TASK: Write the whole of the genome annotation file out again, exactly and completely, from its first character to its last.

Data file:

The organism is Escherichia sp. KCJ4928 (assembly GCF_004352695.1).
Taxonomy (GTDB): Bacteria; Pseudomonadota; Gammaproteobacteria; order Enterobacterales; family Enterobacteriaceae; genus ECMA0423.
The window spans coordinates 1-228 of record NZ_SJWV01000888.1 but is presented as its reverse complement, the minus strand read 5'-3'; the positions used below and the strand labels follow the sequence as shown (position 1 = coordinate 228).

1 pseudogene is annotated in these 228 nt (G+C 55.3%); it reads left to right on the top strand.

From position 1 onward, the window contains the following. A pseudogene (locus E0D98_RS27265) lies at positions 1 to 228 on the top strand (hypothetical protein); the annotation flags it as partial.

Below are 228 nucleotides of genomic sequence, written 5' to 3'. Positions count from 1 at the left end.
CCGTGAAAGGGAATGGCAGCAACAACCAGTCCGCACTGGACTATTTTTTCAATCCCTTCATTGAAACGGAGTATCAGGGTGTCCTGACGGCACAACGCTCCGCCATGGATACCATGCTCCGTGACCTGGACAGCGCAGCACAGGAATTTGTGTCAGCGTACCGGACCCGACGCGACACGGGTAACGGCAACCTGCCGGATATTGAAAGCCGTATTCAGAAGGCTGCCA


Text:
The organism is Escherichia sp. KCJ4928 (assembly GCF_004352695.1).
Taxonomy (GTDB): Bacteria; Pseudomonadota; Gammaproteobacteria; order Enterobacterales; family Enterobacteriaceae; genus ECMA0423.
The window spans coordinates 1-228 of record NZ_SJWV01000888.1 but is presented as its reverse complement, the minus strand read 5'-3'; the positions used below and the strand labels follow the sequence as shown (position 1 = coordinate 228).

1 pseudogene is annotated in these 228 nt (G+C 55.3%); it reads left to right on the top strand.

From position 1 onward, the window contains the following. A pseudogene (locus E0D98_RS27265) lies at positions 1 to 228 on the top strand (hypothetical protein); the annotation flags it as partial.

Below are 228 nucleotides of genomic sequence, written 5' to 3'. Positions count from 1 at the left end.
CCGTGAAAGGGAATGGCAGCAACAACCAGTCCGCACTGGACTATTTTTTCAATCCCTTCATTGAAACGGAGTATCAGGGTGTCCTGACGGCACAACGCTCCGCCATGGATACCATGCTCCGTGACCTGGACAGCGCAGCACAGGAATTTGTGTCAGCGTACCGGACCCGACGCGACACGGGTAACGGCAACCTGCCGGATATTGAAAGCCGTATTCAGAAGGCTGCCA